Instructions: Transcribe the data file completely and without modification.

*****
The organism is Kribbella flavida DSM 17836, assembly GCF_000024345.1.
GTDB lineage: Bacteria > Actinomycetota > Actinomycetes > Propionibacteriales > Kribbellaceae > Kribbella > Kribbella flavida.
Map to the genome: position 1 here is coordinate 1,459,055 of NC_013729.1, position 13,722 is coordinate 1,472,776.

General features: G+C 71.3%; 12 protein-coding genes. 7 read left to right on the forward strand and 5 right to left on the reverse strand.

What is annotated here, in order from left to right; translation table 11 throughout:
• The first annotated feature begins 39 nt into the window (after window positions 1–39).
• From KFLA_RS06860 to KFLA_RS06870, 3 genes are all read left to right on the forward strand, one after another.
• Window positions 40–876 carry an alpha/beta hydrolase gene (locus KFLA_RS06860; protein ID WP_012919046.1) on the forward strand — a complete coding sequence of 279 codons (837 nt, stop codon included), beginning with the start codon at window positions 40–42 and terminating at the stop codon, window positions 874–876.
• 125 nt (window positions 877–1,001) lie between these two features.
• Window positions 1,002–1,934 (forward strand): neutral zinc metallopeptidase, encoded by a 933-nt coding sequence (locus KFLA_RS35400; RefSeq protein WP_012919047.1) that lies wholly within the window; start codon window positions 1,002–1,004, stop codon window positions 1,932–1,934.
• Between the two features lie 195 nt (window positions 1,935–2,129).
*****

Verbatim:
The organism is Kribbella flavida DSM 17836, assembly GCF_000024345.1.
GTDB lineage: Bacteria > Actinomycetota > Actinomycetes > Propionibacteriales > Kribbellaceae > Kribbella > Kribbella flavida.
Map to the genome: position 1 here is coordinate 1,459,055 of NC_013729.1, position 13,722 is coordinate 1,472,776.

General features: G+C 71.3%; 12 protein-coding genes. 7 read left to right on the forward strand and 5 right to left on the reverse strand.

What is annotated here, in order from left to right; translation table 11 throughout:
• The first annotated feature begins 39 nt into the window (after window positions 1–39).
• From KFLA_RS06860 to KFLA_RS06870, 3 genes are all read left to right on the forward strand, one after another.
• Window positions 40–876 carry an alpha/beta hydrolase gene (locus KFLA_RS06860; protein ID WP_012919046.1) on the forward strand — a complete coding sequence of 279 codons (837 nt, stop codon included), beginning with the start codon at window positions 40–42 and terminating at the stop codon, window positions 874–876.
• 125 nt (window positions 877–1,001) lie between these two features.
• Window positions 1,002–1,934 (forward strand): neutral zinc metallopeptidase, encoded by a 933-nt coding sequence (locus KFLA_RS35400; RefSeq protein WP_012919047.1) that lies wholly within the window; start codon window positions 1,002–1,004, stop codon window positions 1,932–1,934.
• Between the two features lie 195 nt (window positions 1,935–2,129).